Companies and especially corporations by their characteristics are suitable vehicles for the development of commercial activities in an efficient and orderly manner.
It is usual that different interests exist in corporations when various shareholders participate, whether in regard to decision making, control of the company or to maximize the profits to be received. Therefore, shareholder agreements have been the mechanism which enable us to harmoniously adapt such diverse interests and not affect the functioning of the companies. However, in Guatemala there are doubts about their validity.
The Guatemalan Commercial Code prohibits shareholders from making reserved agreements against the content of the bylaws and articles of incorporation. Such a rule may raise doubts about the validity of shareholder agreements in Guatemala, but what is the scope of that rule? To clarify this issue, it is necessary to differentiate between agreements reserved and contrary to the bylaws, and those parallel agreements, which complement the content of the bylaws.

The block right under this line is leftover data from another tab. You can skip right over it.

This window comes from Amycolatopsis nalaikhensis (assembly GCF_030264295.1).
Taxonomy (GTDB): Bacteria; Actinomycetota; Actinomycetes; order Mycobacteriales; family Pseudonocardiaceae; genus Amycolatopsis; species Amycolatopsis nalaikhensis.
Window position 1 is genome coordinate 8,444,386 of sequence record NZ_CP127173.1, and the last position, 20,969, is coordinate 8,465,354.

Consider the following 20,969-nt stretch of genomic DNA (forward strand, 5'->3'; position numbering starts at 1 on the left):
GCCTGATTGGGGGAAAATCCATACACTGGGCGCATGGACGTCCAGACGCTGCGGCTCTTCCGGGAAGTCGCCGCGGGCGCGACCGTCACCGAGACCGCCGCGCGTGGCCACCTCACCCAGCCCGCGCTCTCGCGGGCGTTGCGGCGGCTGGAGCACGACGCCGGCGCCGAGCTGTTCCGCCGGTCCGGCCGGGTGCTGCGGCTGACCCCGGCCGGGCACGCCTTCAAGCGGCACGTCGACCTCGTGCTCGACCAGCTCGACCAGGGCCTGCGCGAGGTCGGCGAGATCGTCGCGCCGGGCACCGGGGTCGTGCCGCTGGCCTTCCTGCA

Reserved agreements are those that regulate issues about the corporation, which directly affect it and that although its content modifies the bylaws, they do not comply with the formality of registration. Reserved agreements are prohibited, since it is intended to protect third parties who, having no information regarding the existence and content of such agreements, could be affected when entering as shareholders in a corporation.
On the other hand, shareholder agreements are contracts that are parallel to the bylaws, which means they neither affect the content of the bylaws nor bind the corporation. Instead, they are agreements that only bind the shareholders involved in their celebration and its content is limited to the organization of the relationships between the shareholders. Therefore, these agreements are valid, as they do not bind third parties or the corporation.
The Guatemalan Commercial Code prohibits shareholders from making reserved agreements against the content of the bylaws and articles of incorporation.
Although the shareholders' agreements are valid in Guatemala, it is necessary to be careful in the drafting of them, since their content shall not contradict the bylaws. If this latter scenario occurs, its usefulness and effectiveness would be affected, because, when these contradictions take place, the content of the bylaws must prevail. Therefore, it is advisable that the content of the shareholder agreements does not interfere with the content of the bylaws.